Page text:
Residents of the eight communities including Drobo and Japekrom are pleading with the government to lift the curfew placed on the communities.
Speaking to Joy News, the Coordinating Director of Jaman South Municipal Assembly, Joseph Anoma said the curfew which is in its fourth week, is having a toll on the economic activities in the area.
“We have economic activities that take place at night and this curfew is restricting a lot of such activities which is affecting incomes of workers,” he said.
Mr. Anoma explained the curfew has also restricted the Assembly’s revenue collection because the people cannot cross over to other towns.
“The cost of keeping the security personnel is also costing huge sums of money,” he added.
The curfew on Drobo, Japekrom and eight other communities was imposed after clashes between residents of Drobo and Japekrom led to the death of three people.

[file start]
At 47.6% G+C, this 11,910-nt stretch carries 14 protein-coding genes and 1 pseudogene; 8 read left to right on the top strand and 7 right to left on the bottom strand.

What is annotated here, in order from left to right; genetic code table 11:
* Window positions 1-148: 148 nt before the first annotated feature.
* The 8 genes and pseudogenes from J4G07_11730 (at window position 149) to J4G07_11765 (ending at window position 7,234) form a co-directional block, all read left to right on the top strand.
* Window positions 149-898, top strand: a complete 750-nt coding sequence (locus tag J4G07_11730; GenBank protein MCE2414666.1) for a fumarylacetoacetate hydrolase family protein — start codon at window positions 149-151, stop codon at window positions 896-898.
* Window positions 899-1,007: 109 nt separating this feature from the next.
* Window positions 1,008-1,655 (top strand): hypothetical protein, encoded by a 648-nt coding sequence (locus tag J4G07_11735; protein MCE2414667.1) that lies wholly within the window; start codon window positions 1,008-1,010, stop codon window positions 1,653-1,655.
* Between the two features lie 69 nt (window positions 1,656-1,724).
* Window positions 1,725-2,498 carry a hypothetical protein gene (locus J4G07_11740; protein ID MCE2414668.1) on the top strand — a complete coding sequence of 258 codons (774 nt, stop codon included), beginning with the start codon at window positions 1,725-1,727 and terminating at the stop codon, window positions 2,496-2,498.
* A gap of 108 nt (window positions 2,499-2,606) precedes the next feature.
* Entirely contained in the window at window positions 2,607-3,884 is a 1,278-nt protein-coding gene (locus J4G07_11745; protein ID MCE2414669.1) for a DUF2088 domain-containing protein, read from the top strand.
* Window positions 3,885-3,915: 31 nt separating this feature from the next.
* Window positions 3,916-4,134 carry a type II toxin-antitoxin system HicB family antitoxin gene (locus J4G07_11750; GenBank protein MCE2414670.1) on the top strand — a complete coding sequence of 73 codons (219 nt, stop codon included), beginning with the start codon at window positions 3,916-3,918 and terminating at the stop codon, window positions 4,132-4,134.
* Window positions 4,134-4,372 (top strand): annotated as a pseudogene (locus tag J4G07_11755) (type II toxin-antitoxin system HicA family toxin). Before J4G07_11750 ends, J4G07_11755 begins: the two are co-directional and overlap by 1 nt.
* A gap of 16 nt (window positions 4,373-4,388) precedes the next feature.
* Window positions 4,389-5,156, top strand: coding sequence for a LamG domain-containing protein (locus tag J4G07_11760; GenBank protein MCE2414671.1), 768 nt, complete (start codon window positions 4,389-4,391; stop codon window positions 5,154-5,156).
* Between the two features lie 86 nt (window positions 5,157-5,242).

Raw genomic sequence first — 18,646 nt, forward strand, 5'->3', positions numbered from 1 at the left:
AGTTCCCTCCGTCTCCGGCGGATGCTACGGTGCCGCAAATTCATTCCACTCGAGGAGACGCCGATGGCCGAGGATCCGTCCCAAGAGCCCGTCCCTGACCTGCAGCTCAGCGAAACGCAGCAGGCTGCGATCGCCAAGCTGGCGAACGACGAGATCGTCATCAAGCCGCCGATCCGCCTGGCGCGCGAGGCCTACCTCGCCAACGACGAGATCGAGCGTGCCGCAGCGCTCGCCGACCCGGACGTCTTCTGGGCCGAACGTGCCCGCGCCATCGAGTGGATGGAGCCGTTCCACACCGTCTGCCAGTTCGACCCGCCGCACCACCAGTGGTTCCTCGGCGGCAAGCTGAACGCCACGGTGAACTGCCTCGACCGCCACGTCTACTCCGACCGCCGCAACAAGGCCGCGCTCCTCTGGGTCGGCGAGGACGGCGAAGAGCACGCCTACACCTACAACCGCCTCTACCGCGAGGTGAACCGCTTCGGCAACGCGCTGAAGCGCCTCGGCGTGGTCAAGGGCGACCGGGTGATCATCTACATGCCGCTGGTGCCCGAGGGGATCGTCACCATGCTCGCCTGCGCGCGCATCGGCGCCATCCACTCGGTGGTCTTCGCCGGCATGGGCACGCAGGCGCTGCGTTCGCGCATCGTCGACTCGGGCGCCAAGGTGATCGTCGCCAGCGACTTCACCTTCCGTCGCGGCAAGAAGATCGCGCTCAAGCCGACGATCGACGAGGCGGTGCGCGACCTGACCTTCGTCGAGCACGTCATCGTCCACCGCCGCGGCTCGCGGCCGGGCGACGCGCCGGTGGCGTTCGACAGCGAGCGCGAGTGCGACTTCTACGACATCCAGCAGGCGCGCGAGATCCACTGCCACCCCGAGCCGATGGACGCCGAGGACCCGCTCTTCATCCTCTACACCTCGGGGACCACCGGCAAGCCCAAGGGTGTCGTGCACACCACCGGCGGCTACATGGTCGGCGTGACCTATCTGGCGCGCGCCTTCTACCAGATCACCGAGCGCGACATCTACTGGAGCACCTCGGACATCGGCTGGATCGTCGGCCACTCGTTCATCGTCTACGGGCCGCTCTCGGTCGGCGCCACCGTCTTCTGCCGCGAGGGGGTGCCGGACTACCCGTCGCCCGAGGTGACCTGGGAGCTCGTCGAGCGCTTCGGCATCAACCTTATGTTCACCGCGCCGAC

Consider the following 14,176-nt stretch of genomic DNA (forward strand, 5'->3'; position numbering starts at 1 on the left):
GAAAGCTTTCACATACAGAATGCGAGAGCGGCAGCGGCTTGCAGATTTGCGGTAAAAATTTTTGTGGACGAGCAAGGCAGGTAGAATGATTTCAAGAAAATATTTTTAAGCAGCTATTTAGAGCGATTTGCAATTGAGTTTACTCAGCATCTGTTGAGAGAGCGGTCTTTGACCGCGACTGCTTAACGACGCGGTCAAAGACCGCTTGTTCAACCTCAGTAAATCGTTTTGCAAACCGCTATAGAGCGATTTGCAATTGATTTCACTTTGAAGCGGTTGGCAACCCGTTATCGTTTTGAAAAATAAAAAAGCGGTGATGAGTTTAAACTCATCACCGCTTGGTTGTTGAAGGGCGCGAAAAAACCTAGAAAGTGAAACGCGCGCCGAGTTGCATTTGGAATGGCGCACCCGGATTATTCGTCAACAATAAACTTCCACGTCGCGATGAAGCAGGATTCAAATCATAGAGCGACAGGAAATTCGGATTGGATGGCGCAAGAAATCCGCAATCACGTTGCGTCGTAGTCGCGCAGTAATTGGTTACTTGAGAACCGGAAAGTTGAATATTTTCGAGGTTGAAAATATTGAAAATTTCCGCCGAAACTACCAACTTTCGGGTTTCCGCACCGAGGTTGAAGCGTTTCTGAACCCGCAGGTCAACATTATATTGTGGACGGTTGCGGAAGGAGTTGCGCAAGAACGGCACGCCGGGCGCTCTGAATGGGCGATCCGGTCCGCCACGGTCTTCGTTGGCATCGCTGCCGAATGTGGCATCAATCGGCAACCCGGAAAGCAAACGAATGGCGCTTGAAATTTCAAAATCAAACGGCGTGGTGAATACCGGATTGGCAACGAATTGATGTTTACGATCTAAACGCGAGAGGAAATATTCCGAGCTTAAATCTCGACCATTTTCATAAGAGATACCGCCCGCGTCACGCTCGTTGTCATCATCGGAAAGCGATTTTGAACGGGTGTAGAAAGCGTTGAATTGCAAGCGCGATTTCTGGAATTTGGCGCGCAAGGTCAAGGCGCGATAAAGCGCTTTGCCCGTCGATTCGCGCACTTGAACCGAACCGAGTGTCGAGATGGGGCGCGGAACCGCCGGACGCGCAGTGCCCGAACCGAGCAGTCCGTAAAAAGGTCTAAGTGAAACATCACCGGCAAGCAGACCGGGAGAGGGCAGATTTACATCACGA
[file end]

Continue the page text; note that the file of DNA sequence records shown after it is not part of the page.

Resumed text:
Residents particularly nurses, teachers, and traders say the curfew is affecting their work and they are pleading with the government to review the situation.
One male health worker told Joy News they do not get to treat as many patients as they should because of the imposed curfew.
“As a nurse, I need to come before six and close after six, with the situation at hand we have to close before 6 pm and we have to leave our houses after am reducing work hours which negatively affect health care delivery,” he stated.
A female health worker complained that getting home before the curfew is a problem because the hospital at some time cannot close at 6 pm.
She said, “we were intercepted by some soldiers while going home after 6 pm and we had to explain to them we were nurses who just closed before they let us go.”
One teacher said the dusk to dawn curfew has limited activities on school campuses because they arrive late and go early. “The time is too small to finish the day’s work”.